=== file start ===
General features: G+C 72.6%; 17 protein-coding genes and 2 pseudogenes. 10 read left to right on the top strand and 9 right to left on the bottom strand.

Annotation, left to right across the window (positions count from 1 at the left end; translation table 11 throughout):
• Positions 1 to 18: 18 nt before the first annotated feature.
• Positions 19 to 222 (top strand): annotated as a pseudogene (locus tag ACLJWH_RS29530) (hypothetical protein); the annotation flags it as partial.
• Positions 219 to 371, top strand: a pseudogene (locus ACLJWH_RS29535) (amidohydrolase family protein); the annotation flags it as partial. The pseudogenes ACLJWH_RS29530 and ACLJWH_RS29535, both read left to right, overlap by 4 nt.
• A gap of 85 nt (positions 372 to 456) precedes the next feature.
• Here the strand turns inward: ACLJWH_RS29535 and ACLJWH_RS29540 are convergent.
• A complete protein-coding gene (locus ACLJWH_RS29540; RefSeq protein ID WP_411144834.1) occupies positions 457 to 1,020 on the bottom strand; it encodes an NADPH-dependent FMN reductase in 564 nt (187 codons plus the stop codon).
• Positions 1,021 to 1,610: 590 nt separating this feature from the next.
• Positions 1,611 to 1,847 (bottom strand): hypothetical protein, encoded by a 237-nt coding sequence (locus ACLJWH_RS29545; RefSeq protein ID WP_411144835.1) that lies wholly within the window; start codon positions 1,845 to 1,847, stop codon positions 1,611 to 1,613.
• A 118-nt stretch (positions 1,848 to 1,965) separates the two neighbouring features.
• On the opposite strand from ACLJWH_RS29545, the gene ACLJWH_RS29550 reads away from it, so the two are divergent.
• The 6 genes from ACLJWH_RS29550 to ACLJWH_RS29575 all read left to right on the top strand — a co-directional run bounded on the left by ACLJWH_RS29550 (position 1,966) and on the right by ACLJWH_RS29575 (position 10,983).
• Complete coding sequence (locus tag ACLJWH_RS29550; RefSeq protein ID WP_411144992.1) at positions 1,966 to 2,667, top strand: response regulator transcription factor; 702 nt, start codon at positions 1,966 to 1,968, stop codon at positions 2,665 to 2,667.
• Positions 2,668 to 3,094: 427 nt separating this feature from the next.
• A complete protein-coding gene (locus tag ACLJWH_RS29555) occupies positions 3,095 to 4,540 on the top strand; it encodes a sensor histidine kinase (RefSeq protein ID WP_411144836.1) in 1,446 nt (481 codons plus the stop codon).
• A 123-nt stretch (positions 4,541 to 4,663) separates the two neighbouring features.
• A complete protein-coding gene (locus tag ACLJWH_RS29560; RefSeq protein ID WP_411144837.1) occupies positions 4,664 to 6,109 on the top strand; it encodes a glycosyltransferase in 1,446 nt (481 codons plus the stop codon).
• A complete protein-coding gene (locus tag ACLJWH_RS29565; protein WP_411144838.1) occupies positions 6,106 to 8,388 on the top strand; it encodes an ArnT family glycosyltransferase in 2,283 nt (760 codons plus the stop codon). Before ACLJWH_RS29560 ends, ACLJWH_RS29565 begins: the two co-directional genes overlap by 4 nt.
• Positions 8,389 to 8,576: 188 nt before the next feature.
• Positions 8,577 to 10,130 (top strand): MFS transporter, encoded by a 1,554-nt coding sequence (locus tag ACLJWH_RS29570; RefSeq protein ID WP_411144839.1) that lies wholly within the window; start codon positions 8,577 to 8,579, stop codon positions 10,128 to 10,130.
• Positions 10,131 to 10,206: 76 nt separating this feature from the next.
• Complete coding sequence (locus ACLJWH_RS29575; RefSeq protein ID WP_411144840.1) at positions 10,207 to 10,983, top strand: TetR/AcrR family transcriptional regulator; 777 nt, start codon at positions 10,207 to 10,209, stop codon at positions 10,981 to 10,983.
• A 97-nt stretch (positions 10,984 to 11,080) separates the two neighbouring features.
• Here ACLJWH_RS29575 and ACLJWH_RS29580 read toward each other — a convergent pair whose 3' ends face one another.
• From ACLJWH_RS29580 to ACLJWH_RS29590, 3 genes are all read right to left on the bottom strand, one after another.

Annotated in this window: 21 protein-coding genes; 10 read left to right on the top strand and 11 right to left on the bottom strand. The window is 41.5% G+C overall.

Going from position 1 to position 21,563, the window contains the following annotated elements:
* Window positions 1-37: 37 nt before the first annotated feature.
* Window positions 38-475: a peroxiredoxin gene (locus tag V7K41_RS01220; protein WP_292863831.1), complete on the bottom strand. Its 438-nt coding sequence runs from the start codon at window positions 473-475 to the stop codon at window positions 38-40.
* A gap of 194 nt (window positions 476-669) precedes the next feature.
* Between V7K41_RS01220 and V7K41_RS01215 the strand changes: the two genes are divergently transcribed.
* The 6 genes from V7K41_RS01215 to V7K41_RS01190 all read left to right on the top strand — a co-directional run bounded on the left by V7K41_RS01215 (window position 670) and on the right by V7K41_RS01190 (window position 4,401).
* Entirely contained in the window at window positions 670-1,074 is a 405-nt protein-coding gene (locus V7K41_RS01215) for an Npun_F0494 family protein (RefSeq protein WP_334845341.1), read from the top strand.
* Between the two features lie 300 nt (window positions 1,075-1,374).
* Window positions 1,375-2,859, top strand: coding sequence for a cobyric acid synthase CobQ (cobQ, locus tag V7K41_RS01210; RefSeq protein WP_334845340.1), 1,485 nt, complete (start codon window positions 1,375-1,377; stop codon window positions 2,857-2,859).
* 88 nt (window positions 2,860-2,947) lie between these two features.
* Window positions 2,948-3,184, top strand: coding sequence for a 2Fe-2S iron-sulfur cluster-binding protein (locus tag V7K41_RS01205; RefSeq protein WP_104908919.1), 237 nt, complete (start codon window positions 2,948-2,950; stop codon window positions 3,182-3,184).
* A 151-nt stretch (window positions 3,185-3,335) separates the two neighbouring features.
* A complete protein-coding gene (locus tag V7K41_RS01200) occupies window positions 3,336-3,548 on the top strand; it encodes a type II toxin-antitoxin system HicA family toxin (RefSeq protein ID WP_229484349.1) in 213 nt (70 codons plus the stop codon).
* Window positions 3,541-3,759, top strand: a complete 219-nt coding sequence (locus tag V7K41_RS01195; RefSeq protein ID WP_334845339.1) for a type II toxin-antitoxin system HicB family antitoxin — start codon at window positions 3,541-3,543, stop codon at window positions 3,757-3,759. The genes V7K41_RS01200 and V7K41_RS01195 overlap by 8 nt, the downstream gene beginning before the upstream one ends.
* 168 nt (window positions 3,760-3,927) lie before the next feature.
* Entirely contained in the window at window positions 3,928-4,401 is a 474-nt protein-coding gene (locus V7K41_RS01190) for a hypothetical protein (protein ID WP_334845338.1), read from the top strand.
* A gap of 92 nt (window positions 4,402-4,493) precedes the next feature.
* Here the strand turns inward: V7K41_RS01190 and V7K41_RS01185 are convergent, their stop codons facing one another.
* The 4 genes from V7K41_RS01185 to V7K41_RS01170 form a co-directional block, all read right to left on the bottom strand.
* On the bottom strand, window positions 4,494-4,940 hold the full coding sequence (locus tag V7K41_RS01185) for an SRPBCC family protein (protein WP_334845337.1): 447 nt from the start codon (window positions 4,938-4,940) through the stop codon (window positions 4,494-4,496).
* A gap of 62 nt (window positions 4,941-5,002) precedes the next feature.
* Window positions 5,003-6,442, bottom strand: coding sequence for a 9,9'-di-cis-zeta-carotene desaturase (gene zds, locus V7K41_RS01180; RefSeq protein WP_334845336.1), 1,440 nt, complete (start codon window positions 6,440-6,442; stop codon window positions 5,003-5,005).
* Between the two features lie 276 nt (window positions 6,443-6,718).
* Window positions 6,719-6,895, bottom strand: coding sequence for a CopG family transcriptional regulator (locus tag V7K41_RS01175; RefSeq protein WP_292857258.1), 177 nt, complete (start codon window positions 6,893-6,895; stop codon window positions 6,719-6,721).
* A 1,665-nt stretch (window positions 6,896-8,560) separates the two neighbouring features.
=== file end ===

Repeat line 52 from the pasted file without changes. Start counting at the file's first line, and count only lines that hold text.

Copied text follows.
* A 1,665-nt stretch (window positions 6,896-8,560) separates the two neighbouring features.